# A sequence of nested fractions with a counter-intuitive limit

Given $a,b\in\mathbb C$, let us construct the following sequence:

\begin{align} a+b&=a+b\\ \cfrac a{a+b}+\cfrac b{a+b}&=1\\ \cfrac a{\cfrac a{a+b}+\cfrac b{a+b}}+\cfrac b{\cfrac a{a+b}+\cfrac b{a+b}}&=a+b\\ \cfrac a{\cfrac a{\cfrac a{a+b}+\cfrac b{a+b}}+\cfrac b{{\cfrac a{a+b}+\cfrac b{a+b}}}}+\cfrac b{\cfrac a{{\cfrac a{a+b}+\cfrac b{a+b}}}+\cfrac b{{\cfrac a{a+b}+\cfrac b{a+b}}}}&=1\\ &\vdots\\ L(a,b)&=\;? \end{align}

Since the sequence keeps oscillating between only two numbers, the limit $L(\cdot\,,\cdot)$ doesn't seem to exist, but I saw a claim that $L(1,3)=2$. This could be a hint that it converges to $(a+b)/2$ or $\sqrt{a+b}$ …

So, what is going on here?

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What is L() defined as? –  Victor Mar 17 '12 at 1:10
It does not converge, as you observed. The claim was incorrect. –  Alex Becker Mar 17 '12 at 1:11
It seems that $L(a,b)$ only exists when $a + b = 1$, so the claim is likely incorrect. –  JavaMan Mar 17 '12 at 1:14
Continuous fractions is a rather specific form of limiting procedure, rather unconnected to the one you are asking about. –  Mariano Suárez-Alvarez Mar 18 '12 at 20:35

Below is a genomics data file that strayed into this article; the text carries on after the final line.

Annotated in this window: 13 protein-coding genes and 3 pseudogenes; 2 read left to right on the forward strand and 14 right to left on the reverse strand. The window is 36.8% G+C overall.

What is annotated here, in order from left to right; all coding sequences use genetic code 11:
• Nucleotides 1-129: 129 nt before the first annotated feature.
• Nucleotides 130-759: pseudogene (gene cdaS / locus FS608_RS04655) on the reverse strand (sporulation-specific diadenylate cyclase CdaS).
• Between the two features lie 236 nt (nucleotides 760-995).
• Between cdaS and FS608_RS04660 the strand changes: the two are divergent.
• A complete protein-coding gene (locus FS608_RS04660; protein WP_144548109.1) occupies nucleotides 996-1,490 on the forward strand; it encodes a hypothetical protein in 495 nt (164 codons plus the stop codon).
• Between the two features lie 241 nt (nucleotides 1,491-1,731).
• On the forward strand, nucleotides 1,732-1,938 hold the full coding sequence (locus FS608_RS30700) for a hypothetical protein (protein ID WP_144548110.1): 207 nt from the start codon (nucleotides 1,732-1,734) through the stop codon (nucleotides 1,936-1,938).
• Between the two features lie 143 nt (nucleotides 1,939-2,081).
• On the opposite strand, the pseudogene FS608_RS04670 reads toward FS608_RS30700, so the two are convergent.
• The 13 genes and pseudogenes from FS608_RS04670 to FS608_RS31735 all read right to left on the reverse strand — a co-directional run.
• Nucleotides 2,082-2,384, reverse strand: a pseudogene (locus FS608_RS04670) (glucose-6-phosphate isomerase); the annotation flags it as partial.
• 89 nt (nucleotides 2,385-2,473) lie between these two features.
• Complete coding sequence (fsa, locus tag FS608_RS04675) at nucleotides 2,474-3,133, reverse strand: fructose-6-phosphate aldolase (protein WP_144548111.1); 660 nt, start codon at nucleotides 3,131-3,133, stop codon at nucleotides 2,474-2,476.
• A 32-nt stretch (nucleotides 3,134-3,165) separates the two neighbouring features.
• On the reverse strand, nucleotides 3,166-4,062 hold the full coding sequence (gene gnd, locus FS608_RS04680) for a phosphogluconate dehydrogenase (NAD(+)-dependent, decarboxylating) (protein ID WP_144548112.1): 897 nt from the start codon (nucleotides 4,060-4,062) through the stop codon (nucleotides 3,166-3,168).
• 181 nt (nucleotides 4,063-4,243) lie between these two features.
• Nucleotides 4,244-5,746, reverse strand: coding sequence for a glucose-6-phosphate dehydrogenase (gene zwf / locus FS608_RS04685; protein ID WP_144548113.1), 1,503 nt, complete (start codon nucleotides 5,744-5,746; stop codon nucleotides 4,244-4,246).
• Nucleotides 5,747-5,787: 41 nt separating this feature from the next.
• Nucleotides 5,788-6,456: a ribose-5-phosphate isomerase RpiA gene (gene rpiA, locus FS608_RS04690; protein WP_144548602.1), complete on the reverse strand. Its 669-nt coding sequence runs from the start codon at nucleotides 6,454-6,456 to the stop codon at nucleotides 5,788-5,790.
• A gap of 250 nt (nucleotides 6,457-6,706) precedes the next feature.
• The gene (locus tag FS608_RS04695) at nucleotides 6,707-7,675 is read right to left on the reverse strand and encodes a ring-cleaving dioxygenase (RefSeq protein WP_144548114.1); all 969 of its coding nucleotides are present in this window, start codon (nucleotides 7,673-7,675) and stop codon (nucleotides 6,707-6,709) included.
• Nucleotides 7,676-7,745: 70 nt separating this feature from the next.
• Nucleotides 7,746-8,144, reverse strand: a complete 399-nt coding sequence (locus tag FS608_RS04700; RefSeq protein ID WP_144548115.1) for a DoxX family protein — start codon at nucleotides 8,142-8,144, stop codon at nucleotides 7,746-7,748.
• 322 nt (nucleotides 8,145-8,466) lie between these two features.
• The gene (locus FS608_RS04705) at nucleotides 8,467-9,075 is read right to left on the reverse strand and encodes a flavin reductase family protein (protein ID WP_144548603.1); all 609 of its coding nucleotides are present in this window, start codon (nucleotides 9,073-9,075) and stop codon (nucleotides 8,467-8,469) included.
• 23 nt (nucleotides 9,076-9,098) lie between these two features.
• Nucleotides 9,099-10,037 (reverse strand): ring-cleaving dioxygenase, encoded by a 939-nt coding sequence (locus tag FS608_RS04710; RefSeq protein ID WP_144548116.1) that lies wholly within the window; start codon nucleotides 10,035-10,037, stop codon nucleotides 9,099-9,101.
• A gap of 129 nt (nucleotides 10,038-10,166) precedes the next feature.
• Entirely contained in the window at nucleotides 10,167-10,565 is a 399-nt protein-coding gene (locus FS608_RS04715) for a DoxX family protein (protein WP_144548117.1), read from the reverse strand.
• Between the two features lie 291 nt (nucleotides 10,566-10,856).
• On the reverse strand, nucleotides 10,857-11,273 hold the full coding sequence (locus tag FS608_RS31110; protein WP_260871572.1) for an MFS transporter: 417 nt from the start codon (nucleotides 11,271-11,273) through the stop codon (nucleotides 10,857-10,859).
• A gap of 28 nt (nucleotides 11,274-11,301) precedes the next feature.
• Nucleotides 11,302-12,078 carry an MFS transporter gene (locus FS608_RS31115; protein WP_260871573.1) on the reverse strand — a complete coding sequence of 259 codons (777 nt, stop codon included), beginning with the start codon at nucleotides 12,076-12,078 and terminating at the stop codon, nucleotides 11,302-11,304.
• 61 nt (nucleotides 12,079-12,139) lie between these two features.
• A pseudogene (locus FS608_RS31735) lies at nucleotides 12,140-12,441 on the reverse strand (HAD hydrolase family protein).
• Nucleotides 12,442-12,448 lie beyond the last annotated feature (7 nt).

The two terms on the left of each equation have the same denominator, so the numerators can be added. You can define $f_1(a,b)=a+b$ and $f_n(a,b)=\frac {a+b}{f_{n-1}(a,b)}$. Then it should be clear that $$f_n(a,b)=\begin {cases} a+b & n \text{ odd} \\1 & n \text { even} \end {cases}$$ This doesn't have a limit unless $a+b=1$. It is similar to asking what $\lim_{n \to \infty} \sum_{i=1}^n (-1)^i$ is. It oscillates between two values, so there is no limit.

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The claim is from a YouTube video. Someone replied to me there. Here's what they said, with some persnickety details I added.

First of all, this question doesn't even make sense if $a+b$ is zero (the second line would be the absurd sentence $a/0-a/0=1$), so let's impose that it isn't.

$L(a,b)$ should be interpreted as a fractal fraction, so that we can write

$$L(a,b) = \frac{a}{L(a,b)} + \frac{b}{L(a,b)} = \frac{a+b}{L(a,b)}\quad,$$

thus

$$L(a,b)^2 = a+b\quad.$$

This suggests there are two distinct solutions, but the limit has to be unique.

$$L(a,b) = \sqrt{a+b}$$

works if $a+b\in\mathbb R^*_+$, so it must be answer. I wonder what stops $-\sqrt{a+b}$ from being the value of the limit in the general case $a+b\in\mathbb C^*$.

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«Fractal fraction» does not seem to mean anything... –  Mariano Suárez-Alvarez Mar 18 '12 at 20:33
All you've proven is that the limit, if it exists, must equal $\sqrt{a+b}$ or $-\sqrt{a+b}$. However, the limit might not exist at all... –  Ilmari Karonen Mar 18 '12 at 20:49
Maybe you could give a link to the video? –  Gerry Myerson Mar 19 '12 at 5:58
@Gerry Good idea. youtube.com/watch?v=GFLkou8NvJo#t=1m And there is the spoiler that wau is 1. –  Luke Mar 20 '12 at 1:56